New analysis highlights need for rigorous evidence to back up 'The Global Fund' impact claims

The Global Fund to Fight AIDS, Tuberculosis and Malaria ('The Global Fund') asserts they and their partners have saved 27 million lives—but more rigorous evidence and data is needed to back up that claim, according to a new analysis published in The Lancet this week.

The analysis, by Dr Rocco Friebel of The London School of Economics and Political Science (LSE) and Rachel Silverman, Amanda Glassman, and Dr Kalipso Chalkidou of the Center for Global Development (CGD), calls on The Global Fund to publish more robust data and be more transparent in its official impact reports, and highlights ways the financing organization can improve its evidence base.

The authors note The Global Fund is likely to have had a positive impact, having distributed over $39 billion of aid funding around the world, but suggest improvements the organization and others could adopt for their impact measurement and reporting, including:

  • More rigorous performance evaluations: Rather than relying on theoretical, modeled results alone, more rigorous performance evaluations would help assess whether The Global Fund's grant recipients are delivering the services and products being financed.
  • Structuring grants to prioritize evidence from the start: Taking this step would help ensure the most effective projects and products are being funded.
  • Expanding the scope of impact evaluation: As well as expanding evaluations, The Global Fund should refocus on areas where evidence is most needed, such as particularly large projects and programs using new and untested strategies.
  • Publishing the data and models used to estimate impact: Where empirical evidence isn't available, The Global Fund should at least make the data and models used to estimate impact available to researchers and the public.

The analysis also details current shortcomings of The Global Fund's evaluations, including:

  • Opaque methodology: Without further details in the public domain, the methodology used by The Global Fund in calculating the lives it has saved cannot be verified or reproduced by external researchers. More transparency in its modeling methodology, the authors argue, would build confidence in the organization's claims among funders and external researchers. (Since a draft of the analysis was shared, The Global Fund has revised its methodology statement on its website, but the authors call for further improvements).
  • Distinguishing The Global Fund's institutional impact from the impact of the broader partnership:The analysis suggests The Global Fund results report conflates the impact of The Global Fund "partnership"—encompassing other donors, NGOs, and country governments—with the impact of The Global Fund as a standalone institution with an annual budget of roughly $4bn. The authors argue that distinctly separating the activities of The Global Fund from activities carried out by partner organizations would make its impact much clearer. For example, domestic policies in large countries such as India and South Africa have led to significant investments to tackle tuberculosis and HIV;in addition, economic growth is estimated to be responsible for a significant reduction in maternal and child deaths from 1990-2010. The impact of both of these external factors is not distinguished in The Global Fund's claim of saving 27 million lives.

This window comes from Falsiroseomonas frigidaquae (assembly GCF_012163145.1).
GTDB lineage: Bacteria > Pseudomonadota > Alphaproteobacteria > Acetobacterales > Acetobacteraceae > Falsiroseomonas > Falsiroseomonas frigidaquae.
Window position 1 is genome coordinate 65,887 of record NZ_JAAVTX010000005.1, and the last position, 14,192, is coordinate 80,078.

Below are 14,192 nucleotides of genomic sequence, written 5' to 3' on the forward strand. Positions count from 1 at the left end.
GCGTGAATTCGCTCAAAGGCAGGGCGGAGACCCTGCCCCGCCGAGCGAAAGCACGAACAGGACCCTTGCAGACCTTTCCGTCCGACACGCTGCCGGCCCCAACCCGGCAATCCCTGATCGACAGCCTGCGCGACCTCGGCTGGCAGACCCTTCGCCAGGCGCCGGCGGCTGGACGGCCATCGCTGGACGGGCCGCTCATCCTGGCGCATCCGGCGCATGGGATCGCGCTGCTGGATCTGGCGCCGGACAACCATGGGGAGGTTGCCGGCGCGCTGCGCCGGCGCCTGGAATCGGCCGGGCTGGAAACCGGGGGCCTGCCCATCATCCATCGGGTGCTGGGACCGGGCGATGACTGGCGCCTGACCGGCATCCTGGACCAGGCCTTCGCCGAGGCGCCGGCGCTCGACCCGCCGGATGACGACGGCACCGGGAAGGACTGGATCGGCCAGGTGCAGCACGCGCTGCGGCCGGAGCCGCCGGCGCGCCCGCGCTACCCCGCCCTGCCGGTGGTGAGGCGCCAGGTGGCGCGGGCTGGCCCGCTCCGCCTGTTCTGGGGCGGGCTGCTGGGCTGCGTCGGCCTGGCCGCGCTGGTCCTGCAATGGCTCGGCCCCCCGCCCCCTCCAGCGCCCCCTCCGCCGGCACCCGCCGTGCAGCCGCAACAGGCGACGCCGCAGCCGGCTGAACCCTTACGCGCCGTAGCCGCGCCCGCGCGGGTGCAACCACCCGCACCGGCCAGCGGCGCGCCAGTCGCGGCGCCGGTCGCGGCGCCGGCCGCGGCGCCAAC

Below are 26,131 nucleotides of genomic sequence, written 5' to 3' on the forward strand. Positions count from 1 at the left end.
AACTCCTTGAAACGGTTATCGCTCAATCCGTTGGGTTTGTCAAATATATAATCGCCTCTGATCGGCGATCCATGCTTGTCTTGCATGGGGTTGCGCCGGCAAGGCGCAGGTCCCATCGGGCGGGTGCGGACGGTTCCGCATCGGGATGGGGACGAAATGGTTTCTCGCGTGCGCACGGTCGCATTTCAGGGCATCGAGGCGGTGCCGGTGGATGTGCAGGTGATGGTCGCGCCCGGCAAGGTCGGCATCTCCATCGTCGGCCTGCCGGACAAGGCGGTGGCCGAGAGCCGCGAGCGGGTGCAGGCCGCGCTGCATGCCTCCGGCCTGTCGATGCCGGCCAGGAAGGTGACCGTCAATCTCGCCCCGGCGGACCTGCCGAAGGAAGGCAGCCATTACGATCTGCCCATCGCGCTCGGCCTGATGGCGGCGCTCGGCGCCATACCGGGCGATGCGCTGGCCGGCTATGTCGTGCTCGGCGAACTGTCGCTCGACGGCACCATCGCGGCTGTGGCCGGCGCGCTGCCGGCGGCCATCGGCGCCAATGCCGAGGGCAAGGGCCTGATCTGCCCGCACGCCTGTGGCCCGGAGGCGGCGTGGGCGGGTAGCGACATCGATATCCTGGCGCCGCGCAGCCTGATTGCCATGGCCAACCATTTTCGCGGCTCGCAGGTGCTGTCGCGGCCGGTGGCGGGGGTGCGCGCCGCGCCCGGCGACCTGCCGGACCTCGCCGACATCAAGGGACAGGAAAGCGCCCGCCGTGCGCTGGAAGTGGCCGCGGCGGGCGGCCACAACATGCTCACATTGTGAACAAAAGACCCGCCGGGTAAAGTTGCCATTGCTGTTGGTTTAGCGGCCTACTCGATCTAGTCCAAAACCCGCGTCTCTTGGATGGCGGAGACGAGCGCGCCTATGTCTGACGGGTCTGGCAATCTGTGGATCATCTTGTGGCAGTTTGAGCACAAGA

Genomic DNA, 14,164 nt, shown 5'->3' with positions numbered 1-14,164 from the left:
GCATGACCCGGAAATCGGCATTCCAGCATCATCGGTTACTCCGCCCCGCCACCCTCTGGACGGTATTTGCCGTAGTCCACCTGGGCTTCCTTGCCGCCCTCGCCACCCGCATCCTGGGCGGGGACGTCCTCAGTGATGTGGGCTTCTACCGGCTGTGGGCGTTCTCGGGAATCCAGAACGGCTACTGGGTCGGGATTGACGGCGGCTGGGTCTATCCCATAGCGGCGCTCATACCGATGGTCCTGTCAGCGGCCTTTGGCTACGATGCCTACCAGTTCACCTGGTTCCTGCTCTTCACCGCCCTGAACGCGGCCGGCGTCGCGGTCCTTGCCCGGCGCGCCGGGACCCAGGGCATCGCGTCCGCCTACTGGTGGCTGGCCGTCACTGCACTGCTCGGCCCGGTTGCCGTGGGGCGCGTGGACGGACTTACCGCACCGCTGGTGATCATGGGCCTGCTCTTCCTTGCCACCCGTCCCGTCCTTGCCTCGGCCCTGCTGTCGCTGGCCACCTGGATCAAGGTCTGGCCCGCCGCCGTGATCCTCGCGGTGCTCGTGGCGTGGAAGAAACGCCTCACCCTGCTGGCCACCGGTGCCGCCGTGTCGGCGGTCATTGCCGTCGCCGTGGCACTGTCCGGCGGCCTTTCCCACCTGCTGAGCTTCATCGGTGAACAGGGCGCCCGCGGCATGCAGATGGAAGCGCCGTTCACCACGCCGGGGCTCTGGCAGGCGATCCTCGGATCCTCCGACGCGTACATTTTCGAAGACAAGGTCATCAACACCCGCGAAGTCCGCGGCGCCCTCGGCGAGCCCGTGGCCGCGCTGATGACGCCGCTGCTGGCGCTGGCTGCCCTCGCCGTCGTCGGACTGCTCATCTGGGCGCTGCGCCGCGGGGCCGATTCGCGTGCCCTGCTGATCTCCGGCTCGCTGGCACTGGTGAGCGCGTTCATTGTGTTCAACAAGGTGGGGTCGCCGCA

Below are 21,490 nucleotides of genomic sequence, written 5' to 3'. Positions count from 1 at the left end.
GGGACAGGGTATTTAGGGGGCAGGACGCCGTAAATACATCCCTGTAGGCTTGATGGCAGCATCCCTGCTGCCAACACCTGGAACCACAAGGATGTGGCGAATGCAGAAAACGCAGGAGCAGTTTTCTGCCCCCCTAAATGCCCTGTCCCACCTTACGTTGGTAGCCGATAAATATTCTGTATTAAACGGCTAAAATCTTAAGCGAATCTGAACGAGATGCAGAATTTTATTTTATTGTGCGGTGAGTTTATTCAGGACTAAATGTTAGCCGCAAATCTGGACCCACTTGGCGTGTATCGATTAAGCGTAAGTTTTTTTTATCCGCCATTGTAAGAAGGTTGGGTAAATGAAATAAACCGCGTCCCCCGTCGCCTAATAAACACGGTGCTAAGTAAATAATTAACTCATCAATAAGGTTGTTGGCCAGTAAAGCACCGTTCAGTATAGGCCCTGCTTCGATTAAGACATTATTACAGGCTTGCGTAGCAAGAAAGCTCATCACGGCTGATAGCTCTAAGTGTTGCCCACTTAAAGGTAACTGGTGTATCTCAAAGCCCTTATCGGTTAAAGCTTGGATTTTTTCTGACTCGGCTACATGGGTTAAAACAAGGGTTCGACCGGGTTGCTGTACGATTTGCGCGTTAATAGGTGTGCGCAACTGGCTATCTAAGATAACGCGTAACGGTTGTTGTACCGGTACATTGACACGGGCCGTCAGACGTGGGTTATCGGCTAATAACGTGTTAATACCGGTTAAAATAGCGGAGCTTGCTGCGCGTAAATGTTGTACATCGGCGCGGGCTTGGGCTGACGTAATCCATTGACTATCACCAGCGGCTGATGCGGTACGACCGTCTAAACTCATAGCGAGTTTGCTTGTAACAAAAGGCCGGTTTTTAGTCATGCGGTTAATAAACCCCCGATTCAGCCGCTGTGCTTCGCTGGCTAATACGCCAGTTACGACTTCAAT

• Unreliable data: Much of the data is from countries where statistical systems are weak or non-existent. The authors acknowledge the difficulties of working with these restraints but reiterate their call for data to be collected in rigorous performance evaluations to supplement the results of modeling exercises.

Commenting on the analysis, Dr Rocco Friebel, lead author and Assistant Professor of Health Policy at LSE, said: "There is no doubt organizations like The Global Fund do great work but to ensure continuous donor investment they need to be more open and honest with their reporting,"

"The methods and underlying data of the modeling exercise conducted by The Global Fund and others should be released and subject to public scrutiny. The organization should be clear about its methodology, share relevant data and open itself up to peer review. Taking these steps toward openness will instill confidence in partners and lead to more sustainable fundraising for aid relief."

Amanda Glassman, chief operating officer at the Center for Global Development, said: "Funders have tough choices to make, and a more grounded and evidence-based assessment of The Global Fund's actual impacts would help the organization make its case in the difficult replenishment cycle ahead."

"Our concerns are not new," added Kalipso Chalkidou, director of global health policy at the Center for Global Development. "For years, we've called for The Global Fund to stand on firmer ground when estimating the lives its work has saved. The Global Fund does important work, and in order to make sure everyone has confidence in that work, it's time for the organization to take our calls for transparency seriously."

Rachel Silverman, policy fellow at the Center for Global Development, said ."Global health partnerships, including The Global Fund, hold a position of immense responsibility as the stewards of scarce aid dollars. To best serve the populations in need of that assistance—and to attract additional resources in the upcoming replenishment cycle—we hope that The Global Fund and other funders will embrace the highest standards of evidence and accountability."

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